Yet another court has rejected the RIAA's "making available" theory of copyright infringement
. As a central part to most RIAA cases against individuals for file sharing, the record labels have insisted that merely making an unauthorized music file "available" for file sharing is the equivalent of copyright infringement. Others have pointed out that the law is pretty clear that there needs to be actual distribution (i.e., a copy is actually made) before you can show infringement. The RIAA doesn't like that theory because the evidence they have usually only shows that a file is available, not that it was actually shared. The specific case at hand involved the RIAA asking for a default judgment against an individual who did not respond to charges of infringement, but the judge rejected the default judgment, noting that by using the "making available" standard, the complaint was insufficient. The judge, among other things, points to William Patry's book on copyright, where he explains that "without actual distribution of copies.... there is no violation [of] the distribution right" and also to the infamous Perfect 10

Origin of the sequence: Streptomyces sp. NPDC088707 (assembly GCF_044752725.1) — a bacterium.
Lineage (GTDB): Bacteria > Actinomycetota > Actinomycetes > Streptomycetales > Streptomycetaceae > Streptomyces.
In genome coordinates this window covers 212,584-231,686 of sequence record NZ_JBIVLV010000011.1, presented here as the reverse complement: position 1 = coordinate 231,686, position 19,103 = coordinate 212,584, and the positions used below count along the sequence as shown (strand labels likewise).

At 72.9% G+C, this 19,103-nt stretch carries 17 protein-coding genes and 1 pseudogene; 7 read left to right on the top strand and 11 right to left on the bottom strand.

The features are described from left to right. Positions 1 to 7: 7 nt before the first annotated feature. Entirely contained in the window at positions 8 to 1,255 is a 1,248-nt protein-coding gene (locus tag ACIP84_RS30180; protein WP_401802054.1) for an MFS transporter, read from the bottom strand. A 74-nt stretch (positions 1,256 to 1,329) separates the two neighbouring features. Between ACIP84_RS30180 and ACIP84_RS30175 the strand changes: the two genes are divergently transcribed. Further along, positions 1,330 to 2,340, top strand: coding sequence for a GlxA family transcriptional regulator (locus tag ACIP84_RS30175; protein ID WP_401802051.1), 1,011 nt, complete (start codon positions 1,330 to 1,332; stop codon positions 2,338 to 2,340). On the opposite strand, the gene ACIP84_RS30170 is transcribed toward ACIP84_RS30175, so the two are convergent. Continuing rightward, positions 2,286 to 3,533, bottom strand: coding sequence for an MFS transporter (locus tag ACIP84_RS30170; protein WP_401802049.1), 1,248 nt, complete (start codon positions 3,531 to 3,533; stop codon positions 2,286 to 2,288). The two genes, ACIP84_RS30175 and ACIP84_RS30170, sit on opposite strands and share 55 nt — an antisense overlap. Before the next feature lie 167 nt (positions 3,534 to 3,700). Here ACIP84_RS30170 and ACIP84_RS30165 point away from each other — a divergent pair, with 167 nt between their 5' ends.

ruling concerning copyright infringement of thumbnail images.